In Europe, widening probe targets tax haven
Some 10 countries are investigating suspects, including the US, which estimates that it loses up to $100 billion a year in unpaid taxes.
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Perez-Navarro adds that individuals should have the right to a certain banking confidentiality, but that when investigators want to see numbers they should be handed over. "It's all about establishing a balance between the individual right to privacy and the law-enforcement need for information," she says.Skip to next paragraph
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How tax evasion is being tackled
Countries such as Liechtenstein, Luxembourg, and Switzerland have long cited their banking secrecy laws to avoid tackling tax evasion, say experts. The three nations "cooperate on any other crime: drugs, traffic violation, prostitution, weapons dealing, everything," says Caspar Von Hausenschild, a former banker who sits on the board of the German branch of Transparency International. "But there is no cooperation on tax evasion and tax avoidance. This is a scandal that's been discussed in Brussels over the last 20 years, but finance officials have never been able to close any loopholes."
In recent weeks, German Chancellor Angela Merkel has met with Prime Minister Otmar Haslar of Liechtenstein and Prince Albert of Monaco, demanding they overhaul their banking sectors and begin complying with European tax disclosure requirements. German officials are also lobbying the EU to rewrite tax-evasion legislation to target countries with strict banking-secrecy laws.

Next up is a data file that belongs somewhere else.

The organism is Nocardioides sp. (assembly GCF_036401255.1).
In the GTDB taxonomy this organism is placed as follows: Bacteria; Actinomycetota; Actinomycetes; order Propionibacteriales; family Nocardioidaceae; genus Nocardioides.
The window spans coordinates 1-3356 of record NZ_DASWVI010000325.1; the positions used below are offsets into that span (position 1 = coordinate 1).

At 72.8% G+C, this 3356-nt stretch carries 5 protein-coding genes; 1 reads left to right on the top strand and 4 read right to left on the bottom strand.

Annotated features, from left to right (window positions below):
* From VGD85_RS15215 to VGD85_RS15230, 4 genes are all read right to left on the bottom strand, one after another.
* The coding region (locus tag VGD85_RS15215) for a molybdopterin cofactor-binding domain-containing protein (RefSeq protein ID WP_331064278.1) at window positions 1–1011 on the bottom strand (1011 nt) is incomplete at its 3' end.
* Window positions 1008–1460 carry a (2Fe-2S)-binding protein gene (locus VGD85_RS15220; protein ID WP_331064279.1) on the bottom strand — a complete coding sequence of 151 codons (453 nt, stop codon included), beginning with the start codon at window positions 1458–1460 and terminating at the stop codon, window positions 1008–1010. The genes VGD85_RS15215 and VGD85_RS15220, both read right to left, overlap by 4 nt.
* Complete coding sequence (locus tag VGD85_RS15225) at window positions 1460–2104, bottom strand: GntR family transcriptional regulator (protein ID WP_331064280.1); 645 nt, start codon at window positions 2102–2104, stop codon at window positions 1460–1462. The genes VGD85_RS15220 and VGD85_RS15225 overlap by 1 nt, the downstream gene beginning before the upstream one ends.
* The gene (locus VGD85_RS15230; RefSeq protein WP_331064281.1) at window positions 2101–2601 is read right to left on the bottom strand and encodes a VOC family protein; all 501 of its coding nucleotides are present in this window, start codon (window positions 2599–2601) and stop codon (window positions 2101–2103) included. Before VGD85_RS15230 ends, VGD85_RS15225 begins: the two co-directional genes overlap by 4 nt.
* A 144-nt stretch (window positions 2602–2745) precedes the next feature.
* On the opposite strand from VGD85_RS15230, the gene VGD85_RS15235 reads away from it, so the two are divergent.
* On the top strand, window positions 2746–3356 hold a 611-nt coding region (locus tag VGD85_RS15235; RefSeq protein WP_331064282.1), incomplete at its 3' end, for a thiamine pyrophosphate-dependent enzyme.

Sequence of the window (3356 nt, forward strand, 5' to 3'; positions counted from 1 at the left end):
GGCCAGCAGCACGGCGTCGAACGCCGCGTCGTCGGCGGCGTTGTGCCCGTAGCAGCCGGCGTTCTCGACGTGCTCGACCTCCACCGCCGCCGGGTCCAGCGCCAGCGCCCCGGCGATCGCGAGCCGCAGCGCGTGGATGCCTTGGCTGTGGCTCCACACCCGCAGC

"I think that these countries, and that includes Luxembourg, with a scandal like Liechtenstein, will probably come under somewhat more pressure to abolish their bank secrecy rules," says Frederic Feyten, a tax expert at the law firm of Oostvogels Pfister Feyten in Luxembourg.
Mr. Feyten also says Brussels should recast its 2005 savings tax directive, which requires EU countries to report foreign money in their bank accounts. Austria and Luxembourg, and non-EU Switzerland, have a special agreement whereby they don't disclose account holders in exchange for charging them a withholding tax – now 25 percent – which would be split between the country where the account is held and the country where the account holder is from. Liechtenstein also charges a withholding tax, but doesn't share that revenue.
European finance ministers earlier this month also backed calls for reform. Austria and Luxembourg resisted.
John Christensen, director of TJN and former economic adviser to the government in the reforming tax haven of Jersey, says the tax directive generates only small change. The problem, he says, is that wealthy individuals who bank offshore do not open easily traceable accounts.
"They'll set up ... a trust in Luxembourg that owns a company registered in Jersey that has a bank account in the Cayman Islands," he says. "The EU Savings directive will not catch that."
Germany is also considering its own unilateral action against tax havens, such as new regulations requiring German banks to declare wire transfers received from Liechtenstein and a surcharge on those transfers. "That's quite a penalty which would deter legitimate and illegitimate business, but Germany may feel a blunt instrument is necessary to deal with an uncooperative tax haven," says the OECD's Perez-Navarro.